The Quarterly of the Texas State Historical Association, Volume 1, July 1897 - April, 1898 Page: 215
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Who Was Jchereau de Saint Denis? 215
are sick? This reasoning," continues the missionary, "disconcerted
the charlatan; but this was all the effect that it produced."
"A pestilential malady soon broke out among the Indians who
were settled around this new post; and notwithstanding the kind
offices of the missionary, they died in great numbers. With a hope
of arresting the progress of the fatal epidemic, the Indians deter-
mined to make a great sacrifice of dogs." Forty of these poor
animals, innocent as they were of the cause of the epidemic, to
satisfy their suspicious Manitous, were immolated and carried on
poles, in solemn procession round the fort. While the procession
was moving, the jugglers were uttering exclamations, which, as
recorded by Father Mermet, were as follows: 'Manitou of the
French! do not kill us all! Softly-softly there! Do not strike too
hard. Spare us, else we all die!' Then turning to Father Mermet
they would say: 'Oh, Manitou! truly thou hast life and death in
thy sack. Keep in death, and give out life.'" 14
In the autumn of 1702 M. Juchereau sickened and died. M. de
Saint-Lambert, who was at the fort, wrote to Ml. de Bienville,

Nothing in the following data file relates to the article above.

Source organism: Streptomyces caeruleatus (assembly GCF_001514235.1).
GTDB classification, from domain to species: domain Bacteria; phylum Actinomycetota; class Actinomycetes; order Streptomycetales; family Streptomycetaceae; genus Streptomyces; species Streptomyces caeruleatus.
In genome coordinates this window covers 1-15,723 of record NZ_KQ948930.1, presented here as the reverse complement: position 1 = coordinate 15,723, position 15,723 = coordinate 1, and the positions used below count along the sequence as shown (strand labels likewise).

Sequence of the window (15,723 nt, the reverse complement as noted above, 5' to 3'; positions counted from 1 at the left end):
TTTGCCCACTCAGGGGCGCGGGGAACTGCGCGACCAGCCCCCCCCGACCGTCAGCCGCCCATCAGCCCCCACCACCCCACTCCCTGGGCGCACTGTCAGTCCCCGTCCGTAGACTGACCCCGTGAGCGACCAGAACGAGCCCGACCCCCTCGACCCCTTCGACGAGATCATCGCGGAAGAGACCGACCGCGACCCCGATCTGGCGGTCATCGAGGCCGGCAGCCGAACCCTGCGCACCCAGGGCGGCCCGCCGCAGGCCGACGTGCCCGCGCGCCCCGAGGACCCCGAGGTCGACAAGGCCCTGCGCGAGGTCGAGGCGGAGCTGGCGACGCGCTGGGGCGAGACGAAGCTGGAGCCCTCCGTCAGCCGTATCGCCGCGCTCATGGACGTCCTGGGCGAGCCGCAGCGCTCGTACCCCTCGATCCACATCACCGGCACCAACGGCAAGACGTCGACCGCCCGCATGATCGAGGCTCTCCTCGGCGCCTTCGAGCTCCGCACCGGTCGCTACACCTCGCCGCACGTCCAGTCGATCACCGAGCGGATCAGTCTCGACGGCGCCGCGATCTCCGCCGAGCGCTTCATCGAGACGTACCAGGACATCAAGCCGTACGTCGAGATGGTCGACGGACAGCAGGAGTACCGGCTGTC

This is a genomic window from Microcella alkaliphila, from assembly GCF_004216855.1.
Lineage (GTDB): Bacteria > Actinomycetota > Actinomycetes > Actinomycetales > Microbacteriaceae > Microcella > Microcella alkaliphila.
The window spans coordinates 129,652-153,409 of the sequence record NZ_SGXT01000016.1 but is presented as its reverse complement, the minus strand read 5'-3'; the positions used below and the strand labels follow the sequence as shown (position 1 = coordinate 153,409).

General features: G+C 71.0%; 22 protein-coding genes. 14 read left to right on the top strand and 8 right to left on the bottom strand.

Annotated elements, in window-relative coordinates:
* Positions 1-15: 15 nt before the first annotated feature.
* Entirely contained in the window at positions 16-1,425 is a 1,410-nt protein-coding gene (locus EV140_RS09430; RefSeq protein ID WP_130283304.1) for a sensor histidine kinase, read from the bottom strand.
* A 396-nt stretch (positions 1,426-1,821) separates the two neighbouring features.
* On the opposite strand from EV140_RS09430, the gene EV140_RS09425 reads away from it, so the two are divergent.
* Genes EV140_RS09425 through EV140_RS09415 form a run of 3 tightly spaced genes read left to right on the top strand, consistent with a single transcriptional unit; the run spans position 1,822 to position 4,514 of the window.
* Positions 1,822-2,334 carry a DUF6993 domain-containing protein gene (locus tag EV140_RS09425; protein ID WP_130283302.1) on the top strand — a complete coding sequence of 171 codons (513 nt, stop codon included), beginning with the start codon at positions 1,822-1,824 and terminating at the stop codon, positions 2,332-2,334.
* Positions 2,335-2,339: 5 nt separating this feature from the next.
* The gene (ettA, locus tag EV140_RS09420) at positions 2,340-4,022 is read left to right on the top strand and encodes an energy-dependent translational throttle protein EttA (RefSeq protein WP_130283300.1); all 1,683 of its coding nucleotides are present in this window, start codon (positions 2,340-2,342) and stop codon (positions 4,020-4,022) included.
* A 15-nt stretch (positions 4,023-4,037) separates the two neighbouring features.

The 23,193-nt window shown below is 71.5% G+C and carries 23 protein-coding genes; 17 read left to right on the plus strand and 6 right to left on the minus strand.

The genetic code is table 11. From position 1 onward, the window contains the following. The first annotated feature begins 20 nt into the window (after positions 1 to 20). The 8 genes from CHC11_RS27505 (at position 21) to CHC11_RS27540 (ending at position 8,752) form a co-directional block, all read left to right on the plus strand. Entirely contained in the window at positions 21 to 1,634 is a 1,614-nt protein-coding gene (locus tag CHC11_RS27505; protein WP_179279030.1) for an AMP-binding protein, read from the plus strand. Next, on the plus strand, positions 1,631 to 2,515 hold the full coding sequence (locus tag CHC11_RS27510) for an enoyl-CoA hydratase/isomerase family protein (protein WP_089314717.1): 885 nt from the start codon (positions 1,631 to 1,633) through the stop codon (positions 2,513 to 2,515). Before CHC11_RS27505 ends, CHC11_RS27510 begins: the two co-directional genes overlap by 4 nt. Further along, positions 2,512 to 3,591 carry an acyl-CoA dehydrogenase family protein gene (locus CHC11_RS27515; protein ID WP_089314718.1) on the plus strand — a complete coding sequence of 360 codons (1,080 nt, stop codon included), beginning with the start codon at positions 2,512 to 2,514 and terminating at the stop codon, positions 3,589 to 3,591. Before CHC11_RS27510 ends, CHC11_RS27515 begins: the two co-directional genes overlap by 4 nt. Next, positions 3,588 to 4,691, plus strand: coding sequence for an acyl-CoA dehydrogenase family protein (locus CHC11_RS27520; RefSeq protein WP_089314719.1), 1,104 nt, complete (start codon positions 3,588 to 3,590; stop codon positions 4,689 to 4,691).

announcing the death of their leader; he asked what should be
done with the merchandise which M. Juchereau had amassed. In
answer M. Bienville sent a canoe and six workmen who were to
construct canoes for him, and bring down all the goods and the
thirty-five persons: After having finished the canoes they freighted
them with more than twelve thousand buffalo hides, which they
brought to the establishment of M. de Saint-Denis. M. de Saint-
Lambert then descended to Mobile with thirty men, having left the
others at the fort with !Mi. de Saint-Denis.
14 Dillon, Indiana.
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Texas State Historical Association. The Quarterly of the Texas State Historical Association, Volume 1, July 1897 - April, 1898, periodical, 1897/1898; Austin, Texas. (texashistory.unt.edu/ark:/67531/metapth101009/m1/237/: accessed September 22, 2017), University of North Texas Libraries, The Portal to Texas History, texashistory.unt.edu; crediting Texas State Historical Association.